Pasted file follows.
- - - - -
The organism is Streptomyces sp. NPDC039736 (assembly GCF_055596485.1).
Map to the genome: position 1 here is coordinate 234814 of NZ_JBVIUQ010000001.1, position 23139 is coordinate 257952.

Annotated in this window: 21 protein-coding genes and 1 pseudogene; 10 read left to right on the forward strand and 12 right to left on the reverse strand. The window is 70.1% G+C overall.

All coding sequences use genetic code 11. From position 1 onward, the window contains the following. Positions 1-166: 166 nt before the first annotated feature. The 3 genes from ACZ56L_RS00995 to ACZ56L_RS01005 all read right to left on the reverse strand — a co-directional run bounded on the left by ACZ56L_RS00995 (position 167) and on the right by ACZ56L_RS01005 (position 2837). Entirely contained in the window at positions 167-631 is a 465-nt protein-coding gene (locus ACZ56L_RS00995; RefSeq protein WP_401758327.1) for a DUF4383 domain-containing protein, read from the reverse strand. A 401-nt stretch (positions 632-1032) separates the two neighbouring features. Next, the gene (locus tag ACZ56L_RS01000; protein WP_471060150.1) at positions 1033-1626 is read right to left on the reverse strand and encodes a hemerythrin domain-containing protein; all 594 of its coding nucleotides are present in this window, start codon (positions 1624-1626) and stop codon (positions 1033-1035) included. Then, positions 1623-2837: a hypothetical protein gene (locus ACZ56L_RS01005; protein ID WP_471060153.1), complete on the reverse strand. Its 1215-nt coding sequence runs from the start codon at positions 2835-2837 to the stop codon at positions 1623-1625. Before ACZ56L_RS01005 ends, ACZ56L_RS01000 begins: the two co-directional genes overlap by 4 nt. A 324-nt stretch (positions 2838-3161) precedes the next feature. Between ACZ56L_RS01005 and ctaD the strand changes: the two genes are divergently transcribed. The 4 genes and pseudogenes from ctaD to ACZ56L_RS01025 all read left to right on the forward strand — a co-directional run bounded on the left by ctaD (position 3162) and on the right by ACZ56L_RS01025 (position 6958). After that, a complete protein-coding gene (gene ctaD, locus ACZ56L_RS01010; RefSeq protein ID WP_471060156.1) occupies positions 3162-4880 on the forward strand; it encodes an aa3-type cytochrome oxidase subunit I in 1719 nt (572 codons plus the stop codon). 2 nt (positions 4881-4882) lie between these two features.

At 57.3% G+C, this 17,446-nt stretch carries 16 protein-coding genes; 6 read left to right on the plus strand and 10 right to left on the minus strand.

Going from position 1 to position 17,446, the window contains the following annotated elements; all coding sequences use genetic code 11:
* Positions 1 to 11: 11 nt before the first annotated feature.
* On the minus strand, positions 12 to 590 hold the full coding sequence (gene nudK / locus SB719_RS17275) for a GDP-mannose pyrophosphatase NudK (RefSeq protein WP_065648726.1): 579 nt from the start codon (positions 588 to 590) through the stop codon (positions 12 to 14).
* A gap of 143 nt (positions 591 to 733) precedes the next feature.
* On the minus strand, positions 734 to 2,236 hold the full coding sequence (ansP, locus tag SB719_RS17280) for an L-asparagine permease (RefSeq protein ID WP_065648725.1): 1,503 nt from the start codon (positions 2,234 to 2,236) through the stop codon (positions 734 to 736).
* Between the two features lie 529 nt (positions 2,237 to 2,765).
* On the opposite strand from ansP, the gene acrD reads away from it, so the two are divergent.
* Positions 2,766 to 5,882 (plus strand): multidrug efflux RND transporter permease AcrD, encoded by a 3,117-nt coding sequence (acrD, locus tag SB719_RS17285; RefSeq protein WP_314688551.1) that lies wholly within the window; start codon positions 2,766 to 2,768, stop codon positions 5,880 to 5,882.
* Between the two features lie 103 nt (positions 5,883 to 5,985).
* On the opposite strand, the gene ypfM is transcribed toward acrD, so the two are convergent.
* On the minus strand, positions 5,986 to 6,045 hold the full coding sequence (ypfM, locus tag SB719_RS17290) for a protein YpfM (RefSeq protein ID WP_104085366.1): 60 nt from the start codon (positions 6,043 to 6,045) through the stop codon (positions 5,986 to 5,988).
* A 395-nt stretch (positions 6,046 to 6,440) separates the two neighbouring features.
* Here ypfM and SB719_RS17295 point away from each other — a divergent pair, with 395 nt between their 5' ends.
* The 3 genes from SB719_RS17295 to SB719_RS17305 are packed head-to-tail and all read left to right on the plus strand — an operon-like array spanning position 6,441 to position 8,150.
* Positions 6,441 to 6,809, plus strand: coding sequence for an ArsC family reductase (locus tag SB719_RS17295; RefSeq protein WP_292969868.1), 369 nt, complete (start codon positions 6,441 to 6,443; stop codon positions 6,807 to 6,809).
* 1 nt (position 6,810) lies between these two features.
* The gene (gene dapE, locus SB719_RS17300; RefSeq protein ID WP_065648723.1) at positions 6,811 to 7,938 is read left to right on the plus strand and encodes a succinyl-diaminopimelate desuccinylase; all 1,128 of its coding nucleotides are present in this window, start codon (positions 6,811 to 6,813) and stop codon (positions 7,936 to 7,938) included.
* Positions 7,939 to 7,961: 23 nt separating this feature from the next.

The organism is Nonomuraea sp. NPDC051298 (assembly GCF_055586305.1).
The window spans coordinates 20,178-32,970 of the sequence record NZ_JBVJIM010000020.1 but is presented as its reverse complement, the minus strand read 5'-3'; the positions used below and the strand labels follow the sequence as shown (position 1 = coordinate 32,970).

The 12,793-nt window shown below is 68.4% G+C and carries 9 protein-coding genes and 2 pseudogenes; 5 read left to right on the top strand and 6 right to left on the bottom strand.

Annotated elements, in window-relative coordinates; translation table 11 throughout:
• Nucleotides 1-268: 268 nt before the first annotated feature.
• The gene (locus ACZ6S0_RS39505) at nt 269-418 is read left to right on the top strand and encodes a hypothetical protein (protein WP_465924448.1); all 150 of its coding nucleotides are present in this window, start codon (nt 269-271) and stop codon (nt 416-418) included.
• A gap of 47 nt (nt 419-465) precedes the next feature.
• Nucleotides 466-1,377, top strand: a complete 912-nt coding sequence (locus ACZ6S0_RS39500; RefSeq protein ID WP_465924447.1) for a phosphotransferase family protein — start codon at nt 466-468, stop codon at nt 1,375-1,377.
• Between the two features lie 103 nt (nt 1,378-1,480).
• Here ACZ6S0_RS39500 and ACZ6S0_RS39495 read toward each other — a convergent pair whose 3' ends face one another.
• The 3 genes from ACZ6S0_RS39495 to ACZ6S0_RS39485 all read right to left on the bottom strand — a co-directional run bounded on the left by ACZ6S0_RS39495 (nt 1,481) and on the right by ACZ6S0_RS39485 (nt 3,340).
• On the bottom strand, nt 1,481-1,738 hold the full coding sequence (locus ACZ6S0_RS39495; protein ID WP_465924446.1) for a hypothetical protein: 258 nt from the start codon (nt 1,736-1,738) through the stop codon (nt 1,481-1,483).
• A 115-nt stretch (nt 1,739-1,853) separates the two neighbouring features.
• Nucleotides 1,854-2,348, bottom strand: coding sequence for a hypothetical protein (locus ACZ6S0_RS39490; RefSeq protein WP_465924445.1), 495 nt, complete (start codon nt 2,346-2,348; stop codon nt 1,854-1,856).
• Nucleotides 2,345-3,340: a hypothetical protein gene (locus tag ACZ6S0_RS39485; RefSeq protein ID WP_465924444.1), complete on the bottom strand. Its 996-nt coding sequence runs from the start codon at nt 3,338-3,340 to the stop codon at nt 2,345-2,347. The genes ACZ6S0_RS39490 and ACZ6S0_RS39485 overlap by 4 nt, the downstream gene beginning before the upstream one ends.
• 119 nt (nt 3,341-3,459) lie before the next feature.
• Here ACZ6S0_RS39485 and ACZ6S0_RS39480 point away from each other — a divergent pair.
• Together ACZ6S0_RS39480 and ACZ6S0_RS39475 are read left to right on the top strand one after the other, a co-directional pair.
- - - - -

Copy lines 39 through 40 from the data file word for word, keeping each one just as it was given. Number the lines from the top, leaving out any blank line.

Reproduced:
• 119 nt (nt 3,341-3,459) lie before the next feature.
• Here ACZ6S0_RS39485 and ACZ6S0_RS39480 point away from each other — a divergent pair.